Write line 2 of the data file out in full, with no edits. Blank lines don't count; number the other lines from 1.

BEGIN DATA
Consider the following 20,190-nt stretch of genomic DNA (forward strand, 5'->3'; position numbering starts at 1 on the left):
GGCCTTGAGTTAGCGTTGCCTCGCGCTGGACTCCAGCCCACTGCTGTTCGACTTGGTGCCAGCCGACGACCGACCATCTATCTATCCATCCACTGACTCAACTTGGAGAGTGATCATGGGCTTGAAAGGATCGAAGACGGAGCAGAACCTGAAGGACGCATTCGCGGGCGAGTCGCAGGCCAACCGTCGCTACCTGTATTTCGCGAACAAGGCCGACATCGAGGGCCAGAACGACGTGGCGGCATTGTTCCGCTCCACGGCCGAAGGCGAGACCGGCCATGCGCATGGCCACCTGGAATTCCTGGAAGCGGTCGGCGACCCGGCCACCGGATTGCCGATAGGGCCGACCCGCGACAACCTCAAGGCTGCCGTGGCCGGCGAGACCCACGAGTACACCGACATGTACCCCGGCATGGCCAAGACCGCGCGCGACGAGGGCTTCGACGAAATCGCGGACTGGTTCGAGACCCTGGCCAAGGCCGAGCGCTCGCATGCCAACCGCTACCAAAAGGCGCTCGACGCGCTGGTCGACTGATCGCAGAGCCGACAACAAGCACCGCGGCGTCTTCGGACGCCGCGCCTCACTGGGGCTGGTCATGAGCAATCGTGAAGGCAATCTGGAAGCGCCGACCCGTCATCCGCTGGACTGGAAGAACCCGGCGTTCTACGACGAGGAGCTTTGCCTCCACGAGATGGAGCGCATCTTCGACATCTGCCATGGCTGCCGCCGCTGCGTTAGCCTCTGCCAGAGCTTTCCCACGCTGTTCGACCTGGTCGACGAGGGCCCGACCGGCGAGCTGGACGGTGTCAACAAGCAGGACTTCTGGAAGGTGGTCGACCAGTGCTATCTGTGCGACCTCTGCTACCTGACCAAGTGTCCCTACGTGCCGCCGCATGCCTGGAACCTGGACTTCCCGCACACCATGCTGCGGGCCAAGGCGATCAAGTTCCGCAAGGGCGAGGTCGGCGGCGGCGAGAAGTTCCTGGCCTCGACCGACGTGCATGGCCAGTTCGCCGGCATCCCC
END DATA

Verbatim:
GGCCTTGAGTTAGCGTTGCCTCGCGCTGGACTCCAGCCCACTGCTGTTCGACTTGGTGCCAGCCGACGACCGACCATCTATCTATCCATCCACTGACTCAACTTGGAGAGTGATCATGGGCTTGAAAGGATCGAAGACGGAGCAGAACCTGAAGGACGCATTCGCGGGCGAGTCGCAGGCCAACCGTCGCTACCTGTATTTCGCGAACAAGGCCGACATCGAGGGCCAGAACGACGTGGCGGCATTGTTCCGCTCCACGGCCGAAGGCGAGACCGGCCATGCGCATGGCCACCTGGAATTCCTGGAAGCGGTCGGCGACCCGGCCACCGGATTGCCGATAGGGCCGACCCGCGACAACCTCAAGGCTGCCGTGGCCGGCGAGACCCACGAGTACACCGACATGTACCCCGGCATGGCCAAGACCGCGCGCGACGAGGGCTTCGACGAAATCGCGGACTGGTTCGAGACCCTGGCCAAGGCCGAGCGCTCGCATGCCAACCGCTACCAAAAGGCGCTCGACGCGCTGGTCGACTGATCGCAGAGCCGACAACAAGCACCGCGGCGTCTTCGGACGCCGCGCCTCACTGGGGCTGGTCATGAGCAATCGTGAAGGCAATCTGGAAGCGCCGACCCGTCATCCGCTGGACTGGAAGAACCCGGCGTTCTACGACGAGGAGCTTTGCCTCCACGAGATGGAGCGCATCTTCGACATCTGCCATGGCTGCCGCCGCTGCGTTAGCCTCTGCCAGAGCTTTCCCACGCTGTTCGACCTGGTCGACGAGGGCCCGACCGGCGAGCTGGACGGTGTCAACAAGCAGGACTTCTGGAAGGTGGTCGACCAGTGCTATCTGTGCGACCTCTGCTACCTGACCAAGTGTCCCTACGTGCCGCCGCATGCCTGGAACCTGGACTTCCCGCACACCATGCTGCGGGCCAAGGCGATCAAGTTCCGCAAGGGCGAGGTCGGCGGCGGCGAGAAGTTCCTGGCCTCGACCGACGTGCATGGCCAGTTCGCCGGCATCCCC